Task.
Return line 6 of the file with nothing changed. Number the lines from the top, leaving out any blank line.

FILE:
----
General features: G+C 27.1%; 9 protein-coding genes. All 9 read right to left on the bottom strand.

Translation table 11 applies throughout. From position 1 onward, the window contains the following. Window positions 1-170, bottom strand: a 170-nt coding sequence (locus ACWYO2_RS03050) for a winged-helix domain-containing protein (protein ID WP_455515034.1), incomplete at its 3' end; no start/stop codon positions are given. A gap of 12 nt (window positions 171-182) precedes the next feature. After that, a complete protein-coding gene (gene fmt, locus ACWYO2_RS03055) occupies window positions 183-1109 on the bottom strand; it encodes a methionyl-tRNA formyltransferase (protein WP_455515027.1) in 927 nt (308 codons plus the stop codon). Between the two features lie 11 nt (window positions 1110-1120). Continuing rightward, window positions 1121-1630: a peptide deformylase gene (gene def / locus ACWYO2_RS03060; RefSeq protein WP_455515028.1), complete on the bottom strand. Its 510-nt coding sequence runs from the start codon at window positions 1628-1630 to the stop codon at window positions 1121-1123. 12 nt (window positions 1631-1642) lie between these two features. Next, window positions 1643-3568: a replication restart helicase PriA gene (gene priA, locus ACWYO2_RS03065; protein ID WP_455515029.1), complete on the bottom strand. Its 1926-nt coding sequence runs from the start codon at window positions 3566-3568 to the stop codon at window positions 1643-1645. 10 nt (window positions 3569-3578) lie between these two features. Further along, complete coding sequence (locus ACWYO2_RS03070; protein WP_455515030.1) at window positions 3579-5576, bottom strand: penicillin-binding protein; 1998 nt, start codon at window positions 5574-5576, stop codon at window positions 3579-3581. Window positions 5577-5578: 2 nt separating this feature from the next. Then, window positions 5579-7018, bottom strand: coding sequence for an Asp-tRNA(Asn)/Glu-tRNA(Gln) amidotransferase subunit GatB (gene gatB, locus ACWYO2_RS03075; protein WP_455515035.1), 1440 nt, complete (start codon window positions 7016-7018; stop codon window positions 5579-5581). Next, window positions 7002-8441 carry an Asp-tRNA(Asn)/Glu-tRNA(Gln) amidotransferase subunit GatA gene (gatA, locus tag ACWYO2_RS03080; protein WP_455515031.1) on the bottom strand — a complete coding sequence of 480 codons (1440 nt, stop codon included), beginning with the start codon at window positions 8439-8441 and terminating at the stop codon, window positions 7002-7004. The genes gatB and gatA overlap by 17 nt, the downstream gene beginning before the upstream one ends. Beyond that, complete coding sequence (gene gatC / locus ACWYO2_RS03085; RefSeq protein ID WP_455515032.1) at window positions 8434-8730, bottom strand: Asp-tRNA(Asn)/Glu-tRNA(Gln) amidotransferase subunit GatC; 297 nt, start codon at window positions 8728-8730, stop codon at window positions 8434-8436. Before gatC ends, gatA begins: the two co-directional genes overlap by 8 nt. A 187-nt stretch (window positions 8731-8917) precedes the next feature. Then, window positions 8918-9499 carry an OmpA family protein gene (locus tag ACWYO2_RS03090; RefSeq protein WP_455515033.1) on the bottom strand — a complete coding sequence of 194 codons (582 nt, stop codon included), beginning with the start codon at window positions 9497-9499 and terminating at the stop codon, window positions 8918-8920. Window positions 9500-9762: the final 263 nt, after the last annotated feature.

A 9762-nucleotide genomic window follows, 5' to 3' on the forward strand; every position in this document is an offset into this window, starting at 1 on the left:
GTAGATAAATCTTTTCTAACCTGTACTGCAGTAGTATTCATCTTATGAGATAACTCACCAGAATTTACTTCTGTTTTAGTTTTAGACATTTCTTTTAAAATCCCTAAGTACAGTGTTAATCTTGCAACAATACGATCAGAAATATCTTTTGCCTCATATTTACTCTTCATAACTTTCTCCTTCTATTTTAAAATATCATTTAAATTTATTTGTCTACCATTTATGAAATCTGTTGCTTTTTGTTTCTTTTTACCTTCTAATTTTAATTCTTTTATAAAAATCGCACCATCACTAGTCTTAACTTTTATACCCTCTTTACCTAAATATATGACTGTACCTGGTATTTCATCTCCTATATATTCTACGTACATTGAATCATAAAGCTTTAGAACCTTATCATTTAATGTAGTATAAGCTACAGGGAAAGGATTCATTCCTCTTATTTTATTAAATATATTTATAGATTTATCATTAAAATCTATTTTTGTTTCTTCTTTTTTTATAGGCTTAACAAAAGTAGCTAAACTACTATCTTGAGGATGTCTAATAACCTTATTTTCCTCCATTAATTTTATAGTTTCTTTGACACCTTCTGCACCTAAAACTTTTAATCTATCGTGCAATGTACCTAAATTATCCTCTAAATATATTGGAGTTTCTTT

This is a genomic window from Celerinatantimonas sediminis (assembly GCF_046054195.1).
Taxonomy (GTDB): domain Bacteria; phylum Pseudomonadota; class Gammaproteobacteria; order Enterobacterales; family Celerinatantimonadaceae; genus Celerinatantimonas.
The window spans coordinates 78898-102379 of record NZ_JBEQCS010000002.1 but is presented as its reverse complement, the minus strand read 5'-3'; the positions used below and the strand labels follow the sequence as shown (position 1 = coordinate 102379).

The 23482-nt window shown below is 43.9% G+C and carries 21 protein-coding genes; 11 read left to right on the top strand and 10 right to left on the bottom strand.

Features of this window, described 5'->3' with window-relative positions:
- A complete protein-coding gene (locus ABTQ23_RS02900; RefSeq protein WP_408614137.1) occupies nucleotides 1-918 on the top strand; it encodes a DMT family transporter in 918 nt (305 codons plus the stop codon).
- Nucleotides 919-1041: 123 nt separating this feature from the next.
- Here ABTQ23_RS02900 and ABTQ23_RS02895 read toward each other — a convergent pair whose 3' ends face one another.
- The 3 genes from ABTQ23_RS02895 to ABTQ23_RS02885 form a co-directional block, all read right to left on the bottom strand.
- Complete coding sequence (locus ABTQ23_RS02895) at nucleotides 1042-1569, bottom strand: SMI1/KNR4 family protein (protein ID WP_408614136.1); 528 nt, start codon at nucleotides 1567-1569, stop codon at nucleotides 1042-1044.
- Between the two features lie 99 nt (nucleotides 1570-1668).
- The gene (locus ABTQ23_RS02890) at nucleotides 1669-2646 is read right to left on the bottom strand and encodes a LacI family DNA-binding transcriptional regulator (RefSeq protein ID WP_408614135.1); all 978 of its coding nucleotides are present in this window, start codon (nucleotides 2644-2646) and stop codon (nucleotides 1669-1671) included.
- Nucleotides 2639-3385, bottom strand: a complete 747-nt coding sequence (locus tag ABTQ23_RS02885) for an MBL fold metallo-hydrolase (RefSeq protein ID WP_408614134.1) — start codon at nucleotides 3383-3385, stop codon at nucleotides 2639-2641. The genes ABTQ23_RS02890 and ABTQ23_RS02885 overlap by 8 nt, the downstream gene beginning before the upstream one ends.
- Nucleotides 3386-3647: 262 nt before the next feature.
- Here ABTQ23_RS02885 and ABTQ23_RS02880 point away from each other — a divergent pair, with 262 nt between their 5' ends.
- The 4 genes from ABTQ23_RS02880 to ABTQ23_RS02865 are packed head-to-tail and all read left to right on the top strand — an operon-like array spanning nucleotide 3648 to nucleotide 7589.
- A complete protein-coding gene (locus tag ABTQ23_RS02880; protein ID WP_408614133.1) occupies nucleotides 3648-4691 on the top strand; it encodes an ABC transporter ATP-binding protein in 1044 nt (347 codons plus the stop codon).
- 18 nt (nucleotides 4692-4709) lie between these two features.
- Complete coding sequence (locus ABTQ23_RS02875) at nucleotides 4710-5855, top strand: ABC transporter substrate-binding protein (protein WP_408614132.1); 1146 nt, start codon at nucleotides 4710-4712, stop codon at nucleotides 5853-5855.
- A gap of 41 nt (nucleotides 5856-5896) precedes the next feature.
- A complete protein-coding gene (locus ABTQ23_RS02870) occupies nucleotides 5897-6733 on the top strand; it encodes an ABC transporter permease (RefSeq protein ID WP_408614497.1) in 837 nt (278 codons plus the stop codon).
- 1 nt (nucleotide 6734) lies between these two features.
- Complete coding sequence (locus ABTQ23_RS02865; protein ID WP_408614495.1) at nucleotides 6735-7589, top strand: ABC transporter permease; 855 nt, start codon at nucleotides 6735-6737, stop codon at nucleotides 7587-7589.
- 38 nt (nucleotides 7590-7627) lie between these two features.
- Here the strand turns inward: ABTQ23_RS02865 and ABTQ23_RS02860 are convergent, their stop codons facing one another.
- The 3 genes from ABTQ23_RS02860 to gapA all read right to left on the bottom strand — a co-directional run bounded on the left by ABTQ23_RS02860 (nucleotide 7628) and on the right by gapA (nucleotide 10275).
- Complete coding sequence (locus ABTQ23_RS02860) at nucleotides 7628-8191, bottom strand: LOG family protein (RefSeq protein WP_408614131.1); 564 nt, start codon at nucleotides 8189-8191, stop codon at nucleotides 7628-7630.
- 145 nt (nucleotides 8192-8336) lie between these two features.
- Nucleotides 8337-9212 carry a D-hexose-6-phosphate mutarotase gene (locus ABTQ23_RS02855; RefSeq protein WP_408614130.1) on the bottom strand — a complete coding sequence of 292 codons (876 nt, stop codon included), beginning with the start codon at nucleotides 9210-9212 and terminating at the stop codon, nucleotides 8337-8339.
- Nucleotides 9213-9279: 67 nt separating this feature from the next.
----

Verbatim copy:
Taxonomy (GTDB): domain Bacteria; phylum Pseudomonadota; class Gammaproteobacteria; order Enterobacterales; family Celerinatantimonadaceae; genus Celerinatantimonas.